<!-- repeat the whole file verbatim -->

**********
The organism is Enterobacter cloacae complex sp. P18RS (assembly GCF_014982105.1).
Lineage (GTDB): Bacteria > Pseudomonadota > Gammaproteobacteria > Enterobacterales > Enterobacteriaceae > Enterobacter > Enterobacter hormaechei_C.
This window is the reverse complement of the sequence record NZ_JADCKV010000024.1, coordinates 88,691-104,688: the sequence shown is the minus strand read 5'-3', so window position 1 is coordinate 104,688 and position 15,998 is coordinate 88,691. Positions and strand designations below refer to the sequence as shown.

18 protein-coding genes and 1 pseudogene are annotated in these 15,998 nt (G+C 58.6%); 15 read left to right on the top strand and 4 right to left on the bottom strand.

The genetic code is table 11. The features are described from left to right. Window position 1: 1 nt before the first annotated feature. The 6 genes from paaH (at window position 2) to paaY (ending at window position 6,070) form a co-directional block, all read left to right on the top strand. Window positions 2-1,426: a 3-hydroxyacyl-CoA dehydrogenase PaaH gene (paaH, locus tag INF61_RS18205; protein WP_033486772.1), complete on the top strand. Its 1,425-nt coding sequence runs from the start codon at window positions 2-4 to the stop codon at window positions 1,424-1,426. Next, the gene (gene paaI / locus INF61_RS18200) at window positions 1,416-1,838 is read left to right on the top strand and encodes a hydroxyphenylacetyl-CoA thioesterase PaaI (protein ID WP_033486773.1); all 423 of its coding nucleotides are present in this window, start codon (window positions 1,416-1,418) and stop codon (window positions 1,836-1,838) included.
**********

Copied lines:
The organism is Enterobacter cloacae complex sp. P18RS (assembly GCF_014982105.1).
Lineage (GTDB): Bacteria > Pseudomonadota > Gammaproteobacteria > Enterobacterales > Enterobacteriaceae > Enterobacter > Enterobacter hormaechei_C.
This window is the reverse complement of the sequence record NZ_JADCKV010000024.1, coordinates 88,691-104,688: the sequence shown is the minus strand read 5'-3', so window position 1 is coordinate 104,688 and position 15,998 is coordinate 88,691. Positions and strand designations below refer to the sequence as shown.

18 protein-coding genes and 1 pseudogene are annotated in these 15,998 nt (G+C 58.6%); 15 read left to right on the top strand and 4 right to left on the bottom strand.

The genetic code is table 11. The features are described from left to right. Window position 1: 1 nt before the first annotated feature. The 6 genes from paaH (at window position 2) to paaY (ending at window position 6,070) form a co-directional block, all read left to right on the top strand. Window positions 2-1,426: a 3-hydroxyacyl-CoA dehydrogenase PaaH gene (paaH, locus tag INF61_RS18205; protein WP_033486772.1), complete on the top strand. Its 1,425-nt coding sequence runs from the start codon at window positions 2-4 to the stop codon at window positions 1,424-1,426. Next, the gene (gene paaI / locus INF61_RS18200) at window positions 1,416-1,838 is read left to right on the top strand and encodes a hydroxyphenylacetyl-CoA thioesterase PaaI (protein ID WP_033486773.1); all 423 of its coding nucleotides are present in this window, start codon (window positions 1,416-1,418) and stop codon (window positions 1,836-1,838) included.